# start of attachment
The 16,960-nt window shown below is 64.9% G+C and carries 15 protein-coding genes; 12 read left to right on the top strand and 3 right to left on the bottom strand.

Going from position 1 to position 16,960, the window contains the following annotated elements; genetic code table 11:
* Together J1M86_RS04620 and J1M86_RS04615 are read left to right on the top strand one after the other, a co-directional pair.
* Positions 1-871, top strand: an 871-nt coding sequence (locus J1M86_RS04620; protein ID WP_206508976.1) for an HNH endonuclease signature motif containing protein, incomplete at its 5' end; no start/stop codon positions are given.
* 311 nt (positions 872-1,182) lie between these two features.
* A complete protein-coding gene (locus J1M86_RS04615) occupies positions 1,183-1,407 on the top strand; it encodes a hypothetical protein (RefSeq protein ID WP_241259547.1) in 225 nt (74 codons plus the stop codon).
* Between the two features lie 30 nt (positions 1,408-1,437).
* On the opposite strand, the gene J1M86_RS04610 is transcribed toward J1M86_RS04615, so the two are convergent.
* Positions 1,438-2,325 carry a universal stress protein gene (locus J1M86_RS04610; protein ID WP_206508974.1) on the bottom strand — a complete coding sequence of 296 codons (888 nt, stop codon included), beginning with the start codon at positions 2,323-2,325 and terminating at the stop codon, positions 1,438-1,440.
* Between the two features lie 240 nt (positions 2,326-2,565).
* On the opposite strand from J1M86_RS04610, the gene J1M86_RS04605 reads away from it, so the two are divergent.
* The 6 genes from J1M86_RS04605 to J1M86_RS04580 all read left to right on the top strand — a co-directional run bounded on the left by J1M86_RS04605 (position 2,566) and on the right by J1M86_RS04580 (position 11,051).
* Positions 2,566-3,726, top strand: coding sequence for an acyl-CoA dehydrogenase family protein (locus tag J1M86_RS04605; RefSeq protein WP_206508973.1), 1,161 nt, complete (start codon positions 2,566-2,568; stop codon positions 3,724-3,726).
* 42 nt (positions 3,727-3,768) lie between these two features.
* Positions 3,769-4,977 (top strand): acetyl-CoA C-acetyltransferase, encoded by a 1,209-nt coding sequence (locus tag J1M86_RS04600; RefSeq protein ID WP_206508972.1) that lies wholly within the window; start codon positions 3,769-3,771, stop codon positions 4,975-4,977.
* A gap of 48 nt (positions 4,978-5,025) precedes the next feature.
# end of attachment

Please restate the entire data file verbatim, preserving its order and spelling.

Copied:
The 16,960-nt window shown below is 64.9% G+C and carries 15 protein-coding genes; 12 read left to right on the top strand and 3 right to left on the bottom strand.

Going from position 1 to position 16,960, the window contains the following annotated elements; genetic code table 11:
* Together J1M86_RS04620 and J1M86_RS04615 are read left to right on the top strand one after the other, a co-directional pair.
* Positions 1-871, top strand: an 871-nt coding sequence (locus J1M86_RS04620; protein ID WP_206508976.1) for an HNH endonuclease signature motif containing protein, incomplete at its 5' end; no start/stop codon positions are given.
* 311 nt (positions 872-1,182) lie between these two features.
* A complete protein-coding gene (locus J1M86_RS04615) occupies positions 1,183-1,407 on the top strand; it encodes a hypothetical protein (RefSeq protein ID WP_241259547.1) in 225 nt (74 codons plus the stop codon).
* Between the two features lie 30 nt (positions 1,408-1,437).
* On the opposite strand, the gene J1M86_RS04610 is transcribed toward J1M86_RS04615, so the two are convergent.
* Positions 1,438-2,325 carry a universal stress protein gene (locus J1M86_RS04610; protein ID WP_206508974.1) on the bottom strand — a complete coding sequence of 296 codons (888 nt, stop codon included), beginning with the start codon at positions 2,323-2,325 and terminating at the stop codon, positions 1,438-1,440.
* Between the two features lie 240 nt (positions 2,326-2,565).
* On the opposite strand from J1M86_RS04610, the gene J1M86_RS04605 reads away from it, so the two are divergent.
* The 6 genes from J1M86_RS04605 to J1M86_RS04580 all read left to right on the top strand — a co-directional run bounded on the left by J1M86_RS04605 (position 2,566) and on the right by J1M86_RS04580 (position 11,051).
* Positions 2,566-3,726, top strand: coding sequence for an acyl-CoA dehydrogenase family protein (locus tag J1M86_RS04605; RefSeq protein WP_206508973.1), 1,161 nt, complete (start codon positions 2,566-2,568; stop codon positions 3,724-3,726).
* 42 nt (positions 3,727-3,768) lie between these two features.
* Positions 3,769-4,977 (top strand): acetyl-CoA C-acetyltransferase, encoded by a 1,209-nt coding sequence (locus tag J1M86_RS04600; RefSeq protein ID WP_206508972.1) that lies wholly within the window; start codon positions 3,769-3,771, stop codon positions 4,975-4,977.
* A gap of 48 nt (positions 4,978-5,025) precedes the next feature.